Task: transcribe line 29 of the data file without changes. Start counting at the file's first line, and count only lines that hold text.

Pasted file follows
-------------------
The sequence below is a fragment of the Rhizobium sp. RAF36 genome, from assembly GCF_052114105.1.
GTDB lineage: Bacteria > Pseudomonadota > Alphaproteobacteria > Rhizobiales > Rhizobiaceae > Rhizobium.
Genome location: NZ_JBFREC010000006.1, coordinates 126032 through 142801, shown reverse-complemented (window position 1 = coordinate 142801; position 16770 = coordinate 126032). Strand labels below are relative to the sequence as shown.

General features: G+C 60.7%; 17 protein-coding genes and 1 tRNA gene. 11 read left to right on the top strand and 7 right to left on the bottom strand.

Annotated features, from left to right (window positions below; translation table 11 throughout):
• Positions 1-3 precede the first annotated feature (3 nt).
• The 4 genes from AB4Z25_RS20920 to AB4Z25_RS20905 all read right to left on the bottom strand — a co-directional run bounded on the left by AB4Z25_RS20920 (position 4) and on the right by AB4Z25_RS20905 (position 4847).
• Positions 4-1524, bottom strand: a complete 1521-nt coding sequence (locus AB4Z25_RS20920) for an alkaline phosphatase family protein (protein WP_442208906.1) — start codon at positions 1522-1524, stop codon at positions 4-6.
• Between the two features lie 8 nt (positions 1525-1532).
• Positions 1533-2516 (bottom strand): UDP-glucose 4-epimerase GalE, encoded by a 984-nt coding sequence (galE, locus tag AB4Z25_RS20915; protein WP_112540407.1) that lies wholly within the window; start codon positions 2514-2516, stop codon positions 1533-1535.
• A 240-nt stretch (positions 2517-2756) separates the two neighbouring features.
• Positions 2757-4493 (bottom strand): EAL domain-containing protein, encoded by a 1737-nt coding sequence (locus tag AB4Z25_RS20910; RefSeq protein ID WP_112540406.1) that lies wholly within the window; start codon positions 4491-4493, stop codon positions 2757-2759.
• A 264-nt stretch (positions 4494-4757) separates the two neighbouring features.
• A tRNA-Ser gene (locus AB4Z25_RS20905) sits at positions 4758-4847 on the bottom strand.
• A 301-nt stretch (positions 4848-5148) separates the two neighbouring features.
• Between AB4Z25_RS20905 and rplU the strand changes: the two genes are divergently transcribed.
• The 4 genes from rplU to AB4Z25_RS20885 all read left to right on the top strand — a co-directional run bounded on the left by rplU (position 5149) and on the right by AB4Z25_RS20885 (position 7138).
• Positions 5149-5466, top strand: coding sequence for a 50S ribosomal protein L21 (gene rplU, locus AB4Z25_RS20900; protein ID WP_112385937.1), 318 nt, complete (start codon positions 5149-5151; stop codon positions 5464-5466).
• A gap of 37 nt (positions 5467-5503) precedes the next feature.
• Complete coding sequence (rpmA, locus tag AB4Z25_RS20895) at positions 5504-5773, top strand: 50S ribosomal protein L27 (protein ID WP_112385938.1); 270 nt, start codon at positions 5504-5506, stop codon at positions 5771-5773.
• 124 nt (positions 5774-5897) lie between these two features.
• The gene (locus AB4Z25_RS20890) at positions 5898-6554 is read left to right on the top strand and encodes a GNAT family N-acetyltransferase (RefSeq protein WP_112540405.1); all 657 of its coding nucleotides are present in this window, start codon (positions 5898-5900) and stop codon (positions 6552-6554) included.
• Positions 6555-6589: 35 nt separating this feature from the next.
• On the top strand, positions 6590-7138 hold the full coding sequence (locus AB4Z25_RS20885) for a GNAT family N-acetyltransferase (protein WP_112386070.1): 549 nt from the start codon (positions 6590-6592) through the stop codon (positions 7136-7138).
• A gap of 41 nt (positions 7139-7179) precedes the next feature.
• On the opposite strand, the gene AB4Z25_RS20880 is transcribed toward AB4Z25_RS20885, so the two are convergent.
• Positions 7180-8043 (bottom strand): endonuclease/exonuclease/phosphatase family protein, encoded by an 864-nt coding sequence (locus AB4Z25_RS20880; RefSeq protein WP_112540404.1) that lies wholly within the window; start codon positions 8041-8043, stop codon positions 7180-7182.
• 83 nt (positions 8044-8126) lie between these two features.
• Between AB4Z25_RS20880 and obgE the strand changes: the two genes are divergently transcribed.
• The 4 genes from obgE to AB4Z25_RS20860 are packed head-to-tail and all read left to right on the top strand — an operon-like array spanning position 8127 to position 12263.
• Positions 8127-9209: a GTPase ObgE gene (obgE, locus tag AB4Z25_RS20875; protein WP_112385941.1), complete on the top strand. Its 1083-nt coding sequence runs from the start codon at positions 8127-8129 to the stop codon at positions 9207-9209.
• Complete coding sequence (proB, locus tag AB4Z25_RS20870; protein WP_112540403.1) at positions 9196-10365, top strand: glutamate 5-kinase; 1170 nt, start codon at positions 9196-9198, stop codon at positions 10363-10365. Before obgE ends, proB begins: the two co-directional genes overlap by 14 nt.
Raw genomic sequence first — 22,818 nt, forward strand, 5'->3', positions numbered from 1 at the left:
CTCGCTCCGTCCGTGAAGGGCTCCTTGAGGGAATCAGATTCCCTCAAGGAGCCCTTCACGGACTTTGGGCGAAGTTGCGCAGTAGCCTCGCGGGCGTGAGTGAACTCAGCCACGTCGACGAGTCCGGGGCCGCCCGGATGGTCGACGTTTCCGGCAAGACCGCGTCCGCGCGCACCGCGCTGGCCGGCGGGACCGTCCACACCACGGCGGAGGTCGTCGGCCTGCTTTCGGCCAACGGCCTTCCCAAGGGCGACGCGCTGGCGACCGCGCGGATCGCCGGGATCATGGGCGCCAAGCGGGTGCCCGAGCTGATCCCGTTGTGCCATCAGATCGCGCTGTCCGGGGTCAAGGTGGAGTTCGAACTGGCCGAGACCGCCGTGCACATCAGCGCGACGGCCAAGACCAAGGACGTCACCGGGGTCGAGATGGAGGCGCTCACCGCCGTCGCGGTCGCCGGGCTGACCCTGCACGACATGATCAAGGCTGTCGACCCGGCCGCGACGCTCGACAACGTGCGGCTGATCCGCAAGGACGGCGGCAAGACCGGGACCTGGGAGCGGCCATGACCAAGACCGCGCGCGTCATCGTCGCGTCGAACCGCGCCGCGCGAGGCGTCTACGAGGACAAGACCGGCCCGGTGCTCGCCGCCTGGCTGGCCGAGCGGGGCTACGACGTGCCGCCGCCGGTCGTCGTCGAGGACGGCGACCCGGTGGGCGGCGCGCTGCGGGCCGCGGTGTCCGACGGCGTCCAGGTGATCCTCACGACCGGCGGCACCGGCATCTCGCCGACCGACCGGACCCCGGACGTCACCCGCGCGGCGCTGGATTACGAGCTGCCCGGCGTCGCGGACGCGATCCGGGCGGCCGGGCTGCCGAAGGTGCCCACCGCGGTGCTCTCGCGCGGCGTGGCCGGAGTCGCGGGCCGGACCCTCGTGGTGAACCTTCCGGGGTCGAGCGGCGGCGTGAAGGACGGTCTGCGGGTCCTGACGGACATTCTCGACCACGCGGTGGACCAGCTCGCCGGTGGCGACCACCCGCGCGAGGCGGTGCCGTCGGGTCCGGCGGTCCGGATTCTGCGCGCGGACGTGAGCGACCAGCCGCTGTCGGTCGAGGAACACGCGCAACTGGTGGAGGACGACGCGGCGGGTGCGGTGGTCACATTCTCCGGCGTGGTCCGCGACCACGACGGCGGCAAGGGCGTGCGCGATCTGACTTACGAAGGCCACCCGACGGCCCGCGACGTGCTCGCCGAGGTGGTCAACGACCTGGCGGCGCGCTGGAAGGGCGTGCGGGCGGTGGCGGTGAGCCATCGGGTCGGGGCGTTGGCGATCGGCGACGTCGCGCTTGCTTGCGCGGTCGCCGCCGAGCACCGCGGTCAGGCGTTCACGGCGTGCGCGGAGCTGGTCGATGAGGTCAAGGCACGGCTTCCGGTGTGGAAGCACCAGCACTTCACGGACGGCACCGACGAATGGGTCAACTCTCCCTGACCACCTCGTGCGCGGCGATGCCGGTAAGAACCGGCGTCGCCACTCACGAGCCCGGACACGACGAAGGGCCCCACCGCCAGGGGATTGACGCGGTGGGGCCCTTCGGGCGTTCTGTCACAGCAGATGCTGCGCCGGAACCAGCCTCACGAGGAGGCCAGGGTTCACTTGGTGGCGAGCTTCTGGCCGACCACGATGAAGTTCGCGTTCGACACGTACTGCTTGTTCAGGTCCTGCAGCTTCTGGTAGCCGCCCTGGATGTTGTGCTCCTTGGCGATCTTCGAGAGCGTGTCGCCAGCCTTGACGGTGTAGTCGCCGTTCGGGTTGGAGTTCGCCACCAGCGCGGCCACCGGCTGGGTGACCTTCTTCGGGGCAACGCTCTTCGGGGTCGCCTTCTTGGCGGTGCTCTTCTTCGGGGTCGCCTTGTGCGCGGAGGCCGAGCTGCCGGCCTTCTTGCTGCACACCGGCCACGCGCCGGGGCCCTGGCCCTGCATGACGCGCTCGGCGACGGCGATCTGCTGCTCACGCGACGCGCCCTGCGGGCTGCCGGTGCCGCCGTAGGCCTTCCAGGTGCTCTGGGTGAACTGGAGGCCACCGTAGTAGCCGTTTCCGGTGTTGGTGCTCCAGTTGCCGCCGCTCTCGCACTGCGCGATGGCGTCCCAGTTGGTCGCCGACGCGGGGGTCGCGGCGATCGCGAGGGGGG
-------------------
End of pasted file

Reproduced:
• Between AB4Z25_RS20880 and obgE the strand changes: the two genes are divergently transcribed.